Why Social Media Week needs to stop doing social media
05 October, 2015
One of the best things I saw during last month’s social extravaganza in London was ‘A Series of Provocative Statements’ at the National Gallery, hosted by James Whatley of Ogilvy and his ex-client Rebecca Williams (pictured), one of many valuable sessions hosted outside of the main ‘campus’ of Victoria House.
The two of them put on a thought-provoking session, cross-talking us through four or five provocative statements, also referred to as ‘dragons’.
From ‘Social Content is the New Viral’ to ‘No One Cares About Your Hashtag’ they attempted to slay each one by reframing the statement. It was SMW at its best – thought-provoking, funny, clever and inclusive. It certainly got me thinking about a dragon I’d like to see slain.
There’s a host of these type of sessions if you know what to look for, which also means knowing what to avoid too: press release announcements dressed up as Q&A sessions, thinly-veiled product demos masquerading as masterclasses. We’ve all been to them – when the truth dawns a few minutes in and you start looking for escape routes.
Social sound and fury
The other reason I loved the Whatley/Williams double act was the absence of the laptop typists you see at far too many SMWLDN events, people in the room acting as social stenographers, tweeting every other presenter’s sentence through a tweetdeck that’s lit up like Oxford Street in December, furiously hammering their keyboards – and twitter - into submission.
Which brings me back to the large, scaly fire-breathing dragon I’d like to slay. Who are these people and what are they doing? I’ll tell you. They’re ‘doing’ social media. Badly. And they need to stop.
Tumblrs like thisisnotaninsight have delighted agencyland since starting up a few years ago. They feed on the second-by-second inanities churned out by those people in the audience who seem to think ‘live tweeting’ a 45-minute session on ‘How to reach Millenials’ has some kind of intrinsic value.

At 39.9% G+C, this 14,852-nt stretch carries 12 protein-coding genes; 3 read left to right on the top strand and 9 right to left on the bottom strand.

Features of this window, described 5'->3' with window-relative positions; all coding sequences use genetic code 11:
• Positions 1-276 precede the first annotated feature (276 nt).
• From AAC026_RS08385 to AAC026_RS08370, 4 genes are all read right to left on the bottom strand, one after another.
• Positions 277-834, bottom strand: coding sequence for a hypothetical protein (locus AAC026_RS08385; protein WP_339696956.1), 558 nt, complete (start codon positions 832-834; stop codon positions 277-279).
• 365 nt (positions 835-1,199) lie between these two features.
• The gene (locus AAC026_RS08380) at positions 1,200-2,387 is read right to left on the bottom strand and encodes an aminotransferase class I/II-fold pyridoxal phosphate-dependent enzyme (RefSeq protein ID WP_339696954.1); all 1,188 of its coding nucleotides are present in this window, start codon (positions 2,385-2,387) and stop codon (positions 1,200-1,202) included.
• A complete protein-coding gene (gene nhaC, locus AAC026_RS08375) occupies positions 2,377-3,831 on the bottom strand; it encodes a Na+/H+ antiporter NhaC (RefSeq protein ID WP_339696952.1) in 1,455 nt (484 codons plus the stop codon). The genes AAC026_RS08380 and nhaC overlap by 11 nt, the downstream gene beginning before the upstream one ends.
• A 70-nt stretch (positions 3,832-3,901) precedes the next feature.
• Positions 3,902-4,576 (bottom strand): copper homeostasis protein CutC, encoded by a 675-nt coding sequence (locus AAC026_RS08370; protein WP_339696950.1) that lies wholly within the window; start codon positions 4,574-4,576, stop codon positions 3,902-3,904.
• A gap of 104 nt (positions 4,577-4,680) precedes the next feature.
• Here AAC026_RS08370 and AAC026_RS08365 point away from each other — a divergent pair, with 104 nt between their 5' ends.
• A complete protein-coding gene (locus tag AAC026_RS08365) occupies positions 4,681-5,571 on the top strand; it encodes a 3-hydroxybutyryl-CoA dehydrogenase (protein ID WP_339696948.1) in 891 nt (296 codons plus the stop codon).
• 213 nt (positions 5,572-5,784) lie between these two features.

The result of all this social sound and fury is a perfect excuse for the advertising old school to seize on it as a way to mock what they see as voodoo marketing. Or for the event as a whole to be dismissed as a hermetically-sealed love-in.
The truth is that social has come a long way in the last 10 years and there are plenty of examples of powerful, effective campaigns, showcased during the week to halls full of nodding people. It’s just ironic that lots of them are nodding along whilst banging out as many tweets as they can per minute simply to get on the SMW screens showing who’s trending on the #SMWLDN hashtag.
Slaying the dragon
And it’s a shame, because at its best a few days of SMW can inspire genuinely new thinking and offer genuine insights that last much longer than a tweet. But that can get lost in the social blah generated during the week itself.
So what’s the solution for slaying this particular dragon? Banning anyone who encourages social noise by asking the audience to ‘get this session hashtag trending’? Ban anyone bashing away at a laptop? Frog march anyone out of the hall suspected of tweeting the bleeding obvious?
Mmmm. Could get messy.
So how about this? Instead of slaying the dragon, let’s take a leaf out of Whatley and Williams book and reframe the original statement instead.
Instead, what about: ‘Why Social Media Week needs to use its social media to show what’s brilliant about the industry, rather than encourage a worn-out stereotype. And that probably means less typing and more thinking.’
What’s that? That won’t fit into 140 characters?
Sounds like a good start.
Paul Trueman is a Digital Copywriter at Bray Leino. To find out how we can help you enhance your digital strategy, contact: email@example.com
This article was originally published on our website, here: brayleino.co.uk